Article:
Grunwald begins the article by citing Rush Limbaugh, the ultraconservative radio commentator who maintains that hype over “the leak” in the Gulf is some type of environmentalist plot. He suggests that “Rush has a point,” that the environment in the Gulf is not taking as severe a beating as some thought it might.
Grunwald raises two main pieces of evidence to support his argument. The first, that fewer birds and mammals are dying compared to the 1989 Exxon Valdez spill. And the second, that the spill’s effects on the marshes of Louisiana are miniscule in comparison to the regular annual loss of wetlands that are lost in Louisiana.
Asked about this claim, George Crozier emphasized the possible long-term effects, but he also discussed the importance of the short-term effects, which still may not be precisely measurable.
“The smaller compounds that we’ve talked about—the benzene, toluene—that kills stuff and causes cancer in humans,” he told the WSWS. “What is happening with that stuff also is that it is killing eggs and fish where the concentrations are high enough to do it. [One of the short-term issues] will be the impact in the fisheries where the susceptible life stages were affected by the spill. This impact will be seen in the coming months and 1-2 year impacts in fishing harvests.”
Grunwald combines his “evidence” with statements like those from marine scientist Ivor Van Heerden, who said: “there’s just no data to suggest this is an environmental disaster. I have no interest in making BP look good—I think they lied about the spill—but we’re not seeing catastrophic impacts.”
It is true that there is, as yet, little scientific data to suggest this is an environmental disaster. That is in part because BP has made efforts to recruit scientists as consultants, stipulating that all data they accumulate must remain private and proprietary. Many independent scientists have been denied access to the affected parts of the Gulf, and those who did get access have not been able to draw extensive conclusions from the samples they have taken already.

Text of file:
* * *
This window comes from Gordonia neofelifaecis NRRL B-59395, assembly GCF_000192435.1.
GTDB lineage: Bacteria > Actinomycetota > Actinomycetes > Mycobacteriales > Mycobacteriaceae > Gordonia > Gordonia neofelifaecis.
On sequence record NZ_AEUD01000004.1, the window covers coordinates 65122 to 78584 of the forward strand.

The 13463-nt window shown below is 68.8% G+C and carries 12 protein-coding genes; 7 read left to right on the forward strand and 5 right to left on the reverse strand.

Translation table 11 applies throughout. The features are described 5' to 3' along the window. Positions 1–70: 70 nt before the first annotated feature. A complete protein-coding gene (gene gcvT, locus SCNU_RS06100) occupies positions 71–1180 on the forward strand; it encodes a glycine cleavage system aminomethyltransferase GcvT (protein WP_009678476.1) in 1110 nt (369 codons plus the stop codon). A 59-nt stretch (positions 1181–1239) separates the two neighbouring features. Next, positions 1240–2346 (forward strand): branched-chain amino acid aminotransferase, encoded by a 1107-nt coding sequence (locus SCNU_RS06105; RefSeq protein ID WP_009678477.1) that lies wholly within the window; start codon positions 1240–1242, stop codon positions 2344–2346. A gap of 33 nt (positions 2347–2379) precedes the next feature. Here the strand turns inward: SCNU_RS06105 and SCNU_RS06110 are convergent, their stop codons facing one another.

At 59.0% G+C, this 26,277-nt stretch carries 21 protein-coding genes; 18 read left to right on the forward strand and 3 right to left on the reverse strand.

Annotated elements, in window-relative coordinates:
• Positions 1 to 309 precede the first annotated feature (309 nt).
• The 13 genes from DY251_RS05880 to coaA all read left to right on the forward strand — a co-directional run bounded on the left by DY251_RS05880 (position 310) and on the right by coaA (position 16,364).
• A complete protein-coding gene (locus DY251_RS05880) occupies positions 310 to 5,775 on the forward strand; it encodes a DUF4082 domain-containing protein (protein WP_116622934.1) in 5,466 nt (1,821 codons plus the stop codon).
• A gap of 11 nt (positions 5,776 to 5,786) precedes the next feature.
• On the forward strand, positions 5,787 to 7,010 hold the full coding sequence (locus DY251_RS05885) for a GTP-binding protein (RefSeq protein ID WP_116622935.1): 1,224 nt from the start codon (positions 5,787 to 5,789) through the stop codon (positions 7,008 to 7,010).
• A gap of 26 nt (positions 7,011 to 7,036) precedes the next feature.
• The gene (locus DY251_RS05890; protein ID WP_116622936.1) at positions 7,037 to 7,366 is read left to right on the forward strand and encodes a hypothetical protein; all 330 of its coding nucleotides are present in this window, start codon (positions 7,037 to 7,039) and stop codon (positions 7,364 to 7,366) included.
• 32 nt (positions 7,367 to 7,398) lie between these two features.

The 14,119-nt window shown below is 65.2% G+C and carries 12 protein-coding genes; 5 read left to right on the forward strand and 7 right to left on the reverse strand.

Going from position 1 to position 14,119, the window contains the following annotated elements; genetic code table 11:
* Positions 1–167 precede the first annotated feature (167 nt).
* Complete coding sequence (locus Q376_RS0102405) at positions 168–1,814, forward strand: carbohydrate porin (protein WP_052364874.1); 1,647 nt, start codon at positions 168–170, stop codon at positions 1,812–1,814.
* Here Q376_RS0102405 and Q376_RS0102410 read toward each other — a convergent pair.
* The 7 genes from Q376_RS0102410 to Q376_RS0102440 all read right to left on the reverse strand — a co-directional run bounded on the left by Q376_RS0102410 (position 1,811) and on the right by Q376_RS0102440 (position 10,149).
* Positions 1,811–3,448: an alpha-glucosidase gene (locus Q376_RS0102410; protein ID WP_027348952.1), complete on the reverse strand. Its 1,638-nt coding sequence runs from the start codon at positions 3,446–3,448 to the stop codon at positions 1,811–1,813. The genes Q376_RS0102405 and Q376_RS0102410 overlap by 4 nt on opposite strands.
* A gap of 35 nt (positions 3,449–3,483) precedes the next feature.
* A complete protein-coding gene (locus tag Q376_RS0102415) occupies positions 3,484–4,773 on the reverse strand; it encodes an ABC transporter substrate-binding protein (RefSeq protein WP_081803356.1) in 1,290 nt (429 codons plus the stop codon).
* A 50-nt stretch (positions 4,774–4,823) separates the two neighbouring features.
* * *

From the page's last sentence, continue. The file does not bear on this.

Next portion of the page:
The WSWS asked Crozier about the problems scientists have had in obtaining data to analyze and understand the problems in the Gulf.
“Part of the problem that the community is having right now is the tortured process that NOAA is going through to vet the data that they’re collecting and is being given to them, and this has delayed some of the federal decisions being made—but they will be debated in the peer-reviewed literature,” he said.
“The complaints that have been so rampant in the past weeks is as it becomes clear that BP is filling their notebooks with their data and their position, and the government is filling their notebook with their data and their position, the academics who don’t care about going to court are caught in the middle because nobody wants to share their data.
“It’s hard enough to get data now because of technical differences, but the difficulty is if we don’t have an opportunity to do that, it keeps us in the position of not being able to answer the questions even a third of the way into the process—the only thing I can give you is an unending list of uncertainties and things we don’t know. The harder it is to get the data, the harder it is for the academic community to be forthcoming.”
As the comments of Crozier show, commentaries like those appearing in Time and the Washington Post drop any pretense of making an objective investigation. They are following the lead of BP and the Obama administration, which hope they can combine the capping of the well with the capping of any serious examination of what devastation the oil spill has already caused, and may still cause.